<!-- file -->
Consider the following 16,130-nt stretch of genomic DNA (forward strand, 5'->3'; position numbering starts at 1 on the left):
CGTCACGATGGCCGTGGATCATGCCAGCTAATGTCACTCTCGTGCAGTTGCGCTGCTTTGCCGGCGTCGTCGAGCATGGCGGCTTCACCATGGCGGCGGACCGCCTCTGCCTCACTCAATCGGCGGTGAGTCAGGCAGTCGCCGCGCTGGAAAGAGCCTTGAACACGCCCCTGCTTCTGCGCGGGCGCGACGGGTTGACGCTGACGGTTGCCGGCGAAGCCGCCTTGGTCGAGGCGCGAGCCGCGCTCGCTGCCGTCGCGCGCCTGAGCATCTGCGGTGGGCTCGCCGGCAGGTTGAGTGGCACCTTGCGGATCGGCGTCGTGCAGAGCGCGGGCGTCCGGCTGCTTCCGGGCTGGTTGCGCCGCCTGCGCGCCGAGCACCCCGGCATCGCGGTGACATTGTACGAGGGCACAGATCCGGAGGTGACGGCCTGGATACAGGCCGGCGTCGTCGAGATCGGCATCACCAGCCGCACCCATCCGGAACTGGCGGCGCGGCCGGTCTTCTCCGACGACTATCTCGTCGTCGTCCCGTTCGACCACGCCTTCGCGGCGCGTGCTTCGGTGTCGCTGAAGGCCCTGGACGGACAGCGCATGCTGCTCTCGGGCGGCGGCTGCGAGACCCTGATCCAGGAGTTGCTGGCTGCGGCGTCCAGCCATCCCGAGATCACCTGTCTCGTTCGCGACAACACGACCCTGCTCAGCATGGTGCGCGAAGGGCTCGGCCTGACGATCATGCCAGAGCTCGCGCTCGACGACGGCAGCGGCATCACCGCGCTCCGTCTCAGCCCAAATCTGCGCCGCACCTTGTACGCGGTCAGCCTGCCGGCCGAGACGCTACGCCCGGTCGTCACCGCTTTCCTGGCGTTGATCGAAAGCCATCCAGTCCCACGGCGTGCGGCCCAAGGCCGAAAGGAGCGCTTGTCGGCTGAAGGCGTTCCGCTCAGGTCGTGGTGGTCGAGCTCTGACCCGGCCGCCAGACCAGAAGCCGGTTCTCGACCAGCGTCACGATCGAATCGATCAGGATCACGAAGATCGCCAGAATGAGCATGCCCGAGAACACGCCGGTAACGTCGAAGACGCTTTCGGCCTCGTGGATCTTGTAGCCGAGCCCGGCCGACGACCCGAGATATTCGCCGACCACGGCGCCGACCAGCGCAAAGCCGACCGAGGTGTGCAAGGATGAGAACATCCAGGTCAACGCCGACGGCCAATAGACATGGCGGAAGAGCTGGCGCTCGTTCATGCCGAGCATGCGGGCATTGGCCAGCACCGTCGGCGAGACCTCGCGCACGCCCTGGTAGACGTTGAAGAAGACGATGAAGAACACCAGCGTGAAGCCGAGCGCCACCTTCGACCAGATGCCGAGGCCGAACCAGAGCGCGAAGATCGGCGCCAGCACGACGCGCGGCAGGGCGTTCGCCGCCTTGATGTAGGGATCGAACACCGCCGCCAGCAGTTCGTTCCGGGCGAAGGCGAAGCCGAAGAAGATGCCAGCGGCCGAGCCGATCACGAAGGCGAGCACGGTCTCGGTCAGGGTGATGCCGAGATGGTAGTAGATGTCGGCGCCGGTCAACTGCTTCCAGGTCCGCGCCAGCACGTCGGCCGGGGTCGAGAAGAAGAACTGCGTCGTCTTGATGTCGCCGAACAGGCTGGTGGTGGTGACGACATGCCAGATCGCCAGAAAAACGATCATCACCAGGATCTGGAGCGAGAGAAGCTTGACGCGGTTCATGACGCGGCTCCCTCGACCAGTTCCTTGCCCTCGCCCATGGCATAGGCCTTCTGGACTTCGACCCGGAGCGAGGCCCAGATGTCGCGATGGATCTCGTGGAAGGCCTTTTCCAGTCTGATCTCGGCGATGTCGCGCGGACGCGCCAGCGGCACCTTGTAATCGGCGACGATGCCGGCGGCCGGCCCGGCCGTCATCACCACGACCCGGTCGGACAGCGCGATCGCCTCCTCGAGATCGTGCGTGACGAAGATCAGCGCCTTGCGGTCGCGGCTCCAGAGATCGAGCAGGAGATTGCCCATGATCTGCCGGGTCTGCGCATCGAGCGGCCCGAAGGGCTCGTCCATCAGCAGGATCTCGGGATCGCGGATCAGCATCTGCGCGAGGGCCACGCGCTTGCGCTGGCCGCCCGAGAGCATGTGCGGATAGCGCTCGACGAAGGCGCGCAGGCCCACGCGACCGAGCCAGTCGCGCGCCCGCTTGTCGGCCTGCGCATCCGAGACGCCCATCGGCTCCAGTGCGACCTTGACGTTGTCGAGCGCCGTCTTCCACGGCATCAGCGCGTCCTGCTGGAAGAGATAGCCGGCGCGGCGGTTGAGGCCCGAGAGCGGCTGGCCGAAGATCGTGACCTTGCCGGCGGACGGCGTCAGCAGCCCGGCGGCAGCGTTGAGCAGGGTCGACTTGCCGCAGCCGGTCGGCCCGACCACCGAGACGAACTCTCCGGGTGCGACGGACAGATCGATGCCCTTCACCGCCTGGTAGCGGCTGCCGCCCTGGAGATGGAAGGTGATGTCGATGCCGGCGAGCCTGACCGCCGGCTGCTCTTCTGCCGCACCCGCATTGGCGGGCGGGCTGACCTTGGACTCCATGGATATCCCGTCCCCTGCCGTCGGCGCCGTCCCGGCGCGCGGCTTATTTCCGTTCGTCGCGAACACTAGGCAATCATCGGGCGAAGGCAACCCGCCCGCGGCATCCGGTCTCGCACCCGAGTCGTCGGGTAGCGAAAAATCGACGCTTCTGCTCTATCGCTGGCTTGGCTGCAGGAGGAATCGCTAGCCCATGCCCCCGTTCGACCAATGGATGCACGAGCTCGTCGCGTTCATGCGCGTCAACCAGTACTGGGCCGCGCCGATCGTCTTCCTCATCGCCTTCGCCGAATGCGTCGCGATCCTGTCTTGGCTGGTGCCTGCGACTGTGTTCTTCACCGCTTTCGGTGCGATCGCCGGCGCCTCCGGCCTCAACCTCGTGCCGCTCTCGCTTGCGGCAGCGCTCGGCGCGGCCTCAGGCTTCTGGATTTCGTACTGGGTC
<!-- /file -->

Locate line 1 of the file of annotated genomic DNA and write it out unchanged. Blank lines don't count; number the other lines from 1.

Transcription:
Consider the following 16,130-nt stretch of genomic DNA (forward strand, 5'->3'; position numbering starts at 1 on the left):